Samardzija knows Cubs need fast start (or else)

Samardzija knows Cubs need fast start (or else)
March 1, 2013, 8:15 pm
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MESA, Ariz. – Beyond the symbolism of Opening Day, Jeff Samardzija knows the Cubs have to get off to a fast start. Or else. Because this front office isn’t going to hesitate if it looks like they should be sellers at the trade deadline.

After Friday’s 6-2 loss to the Arizona Diamondbacks at HoHoKam Stadium, Dale Sveum played it coy again and wouldn’t reveal who will be starting on April 1 in Pittsburgh.

But at this point it would be a major upset if the manager picks anyone other than Samardzija, who wants the responsibility that comes with being a No. 1 starter.

Whenever Samardzija takes the ball, he will feel a real sense of urgency, understanding that the first six weeks or two months could determine the entire direction of the 2013 season.

“Without a doubt,” Samardzija said after three up-and-down innings. “It’s very, very important, especially with guys like (Matt) Garza and these different dudes that are about to be free agents.

“We need to show that when they’re on this team, we’re a more capable team – to win games and make the playoffs and go from there. That’s for us to prove on the field. And as long as we can do that, then you can add pieces instead of taking them away.”

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Last summer’s fire sale combined with Garza’s elbow injury left the Cubs with a Triple-A rotation, making it a race to the bottom.

Team president Theo Epstein has made it clear that he will do it again this year, recently telling MLB Network Radio “it could get a little ugly” if the Cubs fall out of contention.   

Epstein repeated that stance to the Chicago Tribune this week, saying in that scenario the Cubs would have to trade in veterans for prospects, the way they did last year with Ryan Dempster, Paul Maholm, etc.

“Was that an ‘Obvious Paper?’” Samardzija said, laughing, when asked about those comments. “Yeah, I mean, that makes sense, right? If we’re out of it, I doubt they’re just going to keep the whole team together.

“But, again, that’s not what our plan is. Our plan is to put them in a tough situation on what they want to do halfway through the year. (If) we’re doing our job and we’re winning ballgames, they’re going to have a tough decision.”

In that best-case projection, the Cubs would need huge leaps forward from players like Samardzija, who walked three and gave up one run but is no longer pitching for his career in spring training.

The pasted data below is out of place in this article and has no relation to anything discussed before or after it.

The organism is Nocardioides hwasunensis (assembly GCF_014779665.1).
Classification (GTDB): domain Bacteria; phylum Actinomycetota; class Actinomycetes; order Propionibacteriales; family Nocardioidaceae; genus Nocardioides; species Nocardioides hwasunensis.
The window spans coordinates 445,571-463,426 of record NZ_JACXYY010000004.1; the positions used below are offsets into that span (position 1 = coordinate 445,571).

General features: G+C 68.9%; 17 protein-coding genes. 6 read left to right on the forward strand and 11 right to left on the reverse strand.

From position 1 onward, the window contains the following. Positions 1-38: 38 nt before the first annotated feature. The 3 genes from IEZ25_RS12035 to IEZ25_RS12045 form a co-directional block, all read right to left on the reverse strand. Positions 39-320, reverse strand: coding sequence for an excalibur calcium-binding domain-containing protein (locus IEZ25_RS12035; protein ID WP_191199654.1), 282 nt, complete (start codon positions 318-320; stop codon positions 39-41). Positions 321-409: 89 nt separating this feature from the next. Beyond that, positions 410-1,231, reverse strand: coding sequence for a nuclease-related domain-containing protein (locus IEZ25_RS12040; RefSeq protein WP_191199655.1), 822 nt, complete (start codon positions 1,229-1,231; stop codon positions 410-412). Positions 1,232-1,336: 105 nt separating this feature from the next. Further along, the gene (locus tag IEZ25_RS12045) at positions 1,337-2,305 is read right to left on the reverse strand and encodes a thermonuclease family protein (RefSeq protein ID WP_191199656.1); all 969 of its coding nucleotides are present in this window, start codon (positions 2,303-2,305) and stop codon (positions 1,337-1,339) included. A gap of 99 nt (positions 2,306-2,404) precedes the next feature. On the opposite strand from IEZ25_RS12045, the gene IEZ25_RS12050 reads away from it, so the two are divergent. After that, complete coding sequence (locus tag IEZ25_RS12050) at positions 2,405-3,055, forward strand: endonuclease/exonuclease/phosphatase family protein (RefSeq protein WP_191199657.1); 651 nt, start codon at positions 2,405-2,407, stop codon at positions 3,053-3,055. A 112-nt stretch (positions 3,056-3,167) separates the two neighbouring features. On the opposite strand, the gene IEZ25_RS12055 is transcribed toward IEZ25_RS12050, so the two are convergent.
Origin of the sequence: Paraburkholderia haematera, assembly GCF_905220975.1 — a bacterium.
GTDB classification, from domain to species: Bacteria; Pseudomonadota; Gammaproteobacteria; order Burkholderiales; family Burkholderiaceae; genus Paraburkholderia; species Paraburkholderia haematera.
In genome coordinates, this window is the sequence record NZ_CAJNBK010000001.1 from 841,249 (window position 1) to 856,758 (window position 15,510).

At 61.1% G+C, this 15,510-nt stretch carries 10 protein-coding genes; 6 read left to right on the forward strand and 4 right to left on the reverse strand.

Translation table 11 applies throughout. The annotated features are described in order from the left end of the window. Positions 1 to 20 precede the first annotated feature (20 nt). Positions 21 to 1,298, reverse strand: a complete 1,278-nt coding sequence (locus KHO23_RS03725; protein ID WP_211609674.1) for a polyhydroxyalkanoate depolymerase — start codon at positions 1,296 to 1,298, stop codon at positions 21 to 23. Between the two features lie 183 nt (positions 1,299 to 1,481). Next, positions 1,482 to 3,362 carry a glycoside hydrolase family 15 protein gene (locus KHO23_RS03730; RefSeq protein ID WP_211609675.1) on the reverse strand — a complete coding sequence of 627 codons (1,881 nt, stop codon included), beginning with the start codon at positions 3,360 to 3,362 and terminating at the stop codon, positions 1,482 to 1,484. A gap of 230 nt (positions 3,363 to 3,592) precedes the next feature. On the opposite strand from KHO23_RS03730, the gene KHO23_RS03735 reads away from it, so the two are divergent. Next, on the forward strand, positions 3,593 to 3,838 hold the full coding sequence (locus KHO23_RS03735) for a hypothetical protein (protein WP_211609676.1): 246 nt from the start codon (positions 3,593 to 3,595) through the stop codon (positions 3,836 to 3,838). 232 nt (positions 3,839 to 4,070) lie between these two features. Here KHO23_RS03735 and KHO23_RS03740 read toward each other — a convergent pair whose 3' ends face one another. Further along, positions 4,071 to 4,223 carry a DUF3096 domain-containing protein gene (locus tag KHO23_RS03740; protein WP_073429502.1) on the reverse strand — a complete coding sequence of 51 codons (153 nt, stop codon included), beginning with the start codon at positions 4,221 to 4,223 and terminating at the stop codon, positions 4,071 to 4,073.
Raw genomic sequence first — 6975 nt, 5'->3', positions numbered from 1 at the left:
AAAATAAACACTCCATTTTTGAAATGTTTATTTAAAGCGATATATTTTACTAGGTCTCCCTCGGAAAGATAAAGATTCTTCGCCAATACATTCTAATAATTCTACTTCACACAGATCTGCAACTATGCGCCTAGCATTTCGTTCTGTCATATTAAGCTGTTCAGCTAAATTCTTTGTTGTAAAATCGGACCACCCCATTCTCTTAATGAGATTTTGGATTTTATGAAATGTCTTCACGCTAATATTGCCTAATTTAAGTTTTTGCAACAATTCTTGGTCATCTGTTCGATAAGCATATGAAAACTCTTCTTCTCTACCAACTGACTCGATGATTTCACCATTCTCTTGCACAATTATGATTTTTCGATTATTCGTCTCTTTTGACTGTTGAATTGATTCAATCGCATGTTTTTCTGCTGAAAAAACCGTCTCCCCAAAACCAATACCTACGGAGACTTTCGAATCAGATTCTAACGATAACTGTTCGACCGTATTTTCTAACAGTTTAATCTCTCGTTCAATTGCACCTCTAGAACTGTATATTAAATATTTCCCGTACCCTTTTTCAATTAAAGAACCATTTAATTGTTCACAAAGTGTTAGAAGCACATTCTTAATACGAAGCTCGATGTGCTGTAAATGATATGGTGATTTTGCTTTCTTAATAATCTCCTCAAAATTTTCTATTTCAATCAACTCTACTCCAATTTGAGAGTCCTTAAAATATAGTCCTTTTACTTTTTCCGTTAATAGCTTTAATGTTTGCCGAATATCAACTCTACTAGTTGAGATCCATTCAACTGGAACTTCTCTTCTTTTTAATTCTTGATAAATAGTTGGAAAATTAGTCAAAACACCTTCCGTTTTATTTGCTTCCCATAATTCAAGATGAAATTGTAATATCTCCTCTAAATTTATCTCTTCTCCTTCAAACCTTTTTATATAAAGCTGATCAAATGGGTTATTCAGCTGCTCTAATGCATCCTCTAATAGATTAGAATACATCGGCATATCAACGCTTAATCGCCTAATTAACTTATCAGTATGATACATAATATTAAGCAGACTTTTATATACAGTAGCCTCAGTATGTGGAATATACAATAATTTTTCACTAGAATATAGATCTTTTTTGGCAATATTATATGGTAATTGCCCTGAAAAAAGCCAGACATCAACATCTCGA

“He’s on a different voyage,” Sveum said. “Last year was to prove that he could start and obviously he did that. Now his mission is to be one of the best starting pitchers in baseball.”

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When was the last time you heard a major-market team and its fan base wondering in late February/early March if the front office would be selling come July?

Well, chairman Tom Ricketts inherited the foundation for “unsustainable” success from those payroll levels that led to division titles in 2007 and 2008 and a reckoning after the sale from Tribune Co. The Cubs aren’t going to scrap the plan after a 101-loss season.

“That’s part of the business,” Sveum said. “If your team is out of it, (you) start building and getting healthier as an organization. (It) just comes down to that, unfortunately. But, hopefully, we don’t have to worry about that. Hopefully, we’re buying people.”

If the Cubs are going to be this year’s Baltimore Orioles or Oakland A’s and make a surprise run to the playoffs, they’re going to have to survive a brutal early schedule, with only one day off between April 3 and May 5.

That includes 22 games against the Atlanta Braves, Milwaukee Brewers, San Francisco Giants, Texas Rangers and Cincinnati Reds – followed by five straight games against the St. Louis Cardinals and Washington Nationals.

“Our job as players (is to) take care of business on the field (and) make their decision easy on what they should do,” Samardzija said.     

The Cubs won’t be the center of attention in April or May. The Blackhawks should have lost a game or two by then but will be making another Stanley Cup run. The Bulls may or may not have Derrick Rose running point and taking aim at the Miami Heat.

By the time the fans shift their focus back to baseball, the season could already be decided. What was that Yogi Berra once said? It gets late early out there?